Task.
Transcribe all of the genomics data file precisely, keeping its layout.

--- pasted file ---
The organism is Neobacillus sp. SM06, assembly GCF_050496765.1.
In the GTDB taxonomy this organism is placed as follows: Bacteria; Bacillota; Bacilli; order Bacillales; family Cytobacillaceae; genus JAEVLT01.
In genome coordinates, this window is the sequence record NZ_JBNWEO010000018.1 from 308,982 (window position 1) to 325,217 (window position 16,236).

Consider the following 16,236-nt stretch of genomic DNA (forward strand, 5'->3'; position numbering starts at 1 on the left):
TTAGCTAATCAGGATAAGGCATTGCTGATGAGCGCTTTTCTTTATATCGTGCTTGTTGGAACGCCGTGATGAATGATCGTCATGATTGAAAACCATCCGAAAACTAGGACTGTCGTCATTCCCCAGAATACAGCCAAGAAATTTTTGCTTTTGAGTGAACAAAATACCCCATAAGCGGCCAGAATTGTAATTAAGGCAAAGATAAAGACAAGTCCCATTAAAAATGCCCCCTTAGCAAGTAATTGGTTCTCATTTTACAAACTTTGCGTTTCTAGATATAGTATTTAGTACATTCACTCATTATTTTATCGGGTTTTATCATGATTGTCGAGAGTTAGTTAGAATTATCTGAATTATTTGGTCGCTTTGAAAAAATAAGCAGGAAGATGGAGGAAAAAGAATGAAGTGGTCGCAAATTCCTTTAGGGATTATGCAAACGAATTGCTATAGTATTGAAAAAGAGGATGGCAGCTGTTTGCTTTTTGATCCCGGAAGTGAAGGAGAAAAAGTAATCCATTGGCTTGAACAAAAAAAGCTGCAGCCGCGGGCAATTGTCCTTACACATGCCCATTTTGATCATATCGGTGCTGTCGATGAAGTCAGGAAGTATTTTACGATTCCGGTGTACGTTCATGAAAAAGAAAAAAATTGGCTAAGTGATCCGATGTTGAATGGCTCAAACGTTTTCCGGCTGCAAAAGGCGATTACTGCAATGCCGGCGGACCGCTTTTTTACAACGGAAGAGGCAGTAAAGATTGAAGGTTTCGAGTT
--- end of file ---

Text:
The organism is Neobacillus sp. SM06, assembly GCF_050496765.1.
In the GTDB taxonomy this organism is placed as follows: Bacteria; Bacillota; Bacilli; order Bacillales; family Cytobacillaceae; genus JAEVLT01.
In genome coordinates, this window is the sequence record NZ_JBNWEO010000018.1 from 308,982 (window position 1) to 325,217 (window position 16,236).

Consider the following 16,236-nt stretch of genomic DNA (forward strand, 5'->3'; position numbering starts at 1 on the left):
TTAGCTAATCAGGATAAGGCATTGCTGATGAGCGCTTTTCTTTATATCGTGCTTGTTGGAACGCCGTGATGAATGATCGTCATGATTGAAAACCATCCGAAAACTAGGACTGTCGTCATTCCCCAGAATACAGCCAAGAAATTTTTGCTTTTGAGTGAACAAAATACCCCATAAGCGGCCAGAATTGTAATTAAGGCAAAGATAAAGACAAGTCCCATTAAAAATGCCCCCTTAGCAAGTAATTGGTTCTCATTTTACAAACTTTGCGTTTCTAGATATAGTATTTAGTACATTCACTCATTATTTTATCGGGTTTTATCATGATTGTCGAGAGTTAGTTAGAATTATCTGAATTATTTGGTCGCTTTGAAAAAATAAGCAGGAAGATGGAGGAAAAAGAATGAAGTGGTCGCAAATTCCTTTAGGGATTATGCAAACGAATTGCTATAGTATTGAAAAAGAGGATGGCAGCTGTTTGCTTTTTGATCCCGGAAGTGAAGGAGAAAAAGTAATCCATTGGCTTGAACAAAAAAAGCTGCAGCCGCGGGCAATTGTCCTTACACATGCCCATTTTGATCATATCGGTGCTGTCGATGAAGTCAGGAAGTATTTTACGATTCCGGTGTACGTTCATGAAAAAGAAAAAAATTGGCTAAGTGATCCGATGTTGAATGGCTCAAACGTTTTCCGGCTGCAAAAGGCGATTACTGCAATGCCGGCGGACCGCTTTTTTACAACGGAAGAGGCAGTAAAGATTGAAGGTTTCGAGTT